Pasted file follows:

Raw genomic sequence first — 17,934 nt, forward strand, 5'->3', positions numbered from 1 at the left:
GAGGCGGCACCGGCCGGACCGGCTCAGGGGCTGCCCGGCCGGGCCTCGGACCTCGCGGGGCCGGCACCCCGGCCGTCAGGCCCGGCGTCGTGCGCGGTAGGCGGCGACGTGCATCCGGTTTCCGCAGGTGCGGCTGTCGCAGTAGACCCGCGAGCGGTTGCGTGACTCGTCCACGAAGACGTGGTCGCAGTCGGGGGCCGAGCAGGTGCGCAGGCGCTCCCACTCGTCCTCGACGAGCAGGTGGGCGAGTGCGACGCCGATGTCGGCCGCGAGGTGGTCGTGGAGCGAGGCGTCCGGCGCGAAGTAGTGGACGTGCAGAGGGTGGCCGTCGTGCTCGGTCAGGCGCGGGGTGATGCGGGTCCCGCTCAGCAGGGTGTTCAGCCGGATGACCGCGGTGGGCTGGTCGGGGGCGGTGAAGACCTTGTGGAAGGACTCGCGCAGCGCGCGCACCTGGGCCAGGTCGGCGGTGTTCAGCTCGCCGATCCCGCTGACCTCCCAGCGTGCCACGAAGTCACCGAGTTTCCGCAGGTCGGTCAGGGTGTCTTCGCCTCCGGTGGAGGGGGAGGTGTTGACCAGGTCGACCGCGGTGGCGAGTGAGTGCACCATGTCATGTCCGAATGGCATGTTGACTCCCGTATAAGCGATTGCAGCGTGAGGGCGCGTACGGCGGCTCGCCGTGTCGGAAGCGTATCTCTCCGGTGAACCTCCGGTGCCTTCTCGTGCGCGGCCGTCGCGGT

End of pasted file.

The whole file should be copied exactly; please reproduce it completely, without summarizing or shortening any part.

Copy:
Raw genomic sequence first — 17,934 nt, forward strand, 5'->3', positions numbered from 1 at the left:
GAGGCGGCACCGGCCGGACCGGCTCAGGGGCTGCCCGGCCGGGCCTCGGACCTCGCGGGGCCGGCACCCCGGCCGTCAGGCCCGGCGTCGTGCGCGGTAGGCGGCGACGTGCATCCGGTTTCCGCAGGTGCGGCTGTCGCAGTAGACCCGCGAGCGGTTGCGTGACTCGTCCACGAAGACGTGGTCGCAGTCGGGGGCCGAGCAGGTGCGCAGGCGCTCCCACTCGTCCTCGACGAGCAGGTGGGCGAGTGCGACGCCGATGTCGGCCGCGAGGTGGTCGTGGAGCGAGGCGTCCGGCGCGAAGTAGTGGACGTGCAGAGGGTGGCCGTCGTGCTCGGTCAGGCGCGGGGTGATGCGGGTCCCGCTCAGCAGGGTGTTCAGCCGGATGACCGCGGTGGGCTGGTCGGGGGCGGTGAAGACCTTGTGGAAGGACTCGCGCAGCGCGCGCACCTGGGCCAGGTCGGCGGTGTTCAGCTCGCCGATCCCGCTGACCTCCCAGCGTGCCACGAAGTCACCGAGTTTCCGCAGGTCGGTCAGGGTGTCTTCGCCTCCGGTGGAGGGGGAGGTGTTGACCAGGTCGACCGCGGTGGCGAGTGAGTGCACCATGTCATGTCCGAATGGCATGTTGACTCCCGTATAAGCGATTGCAGCGTGAGGGCGCGTACGGCGGCTCGCCGTGTCGGAAGCGTATCTCTCCGGTGAACCTCCGGTGCCTTCTCGTGCGCGGCCGTCGCGGT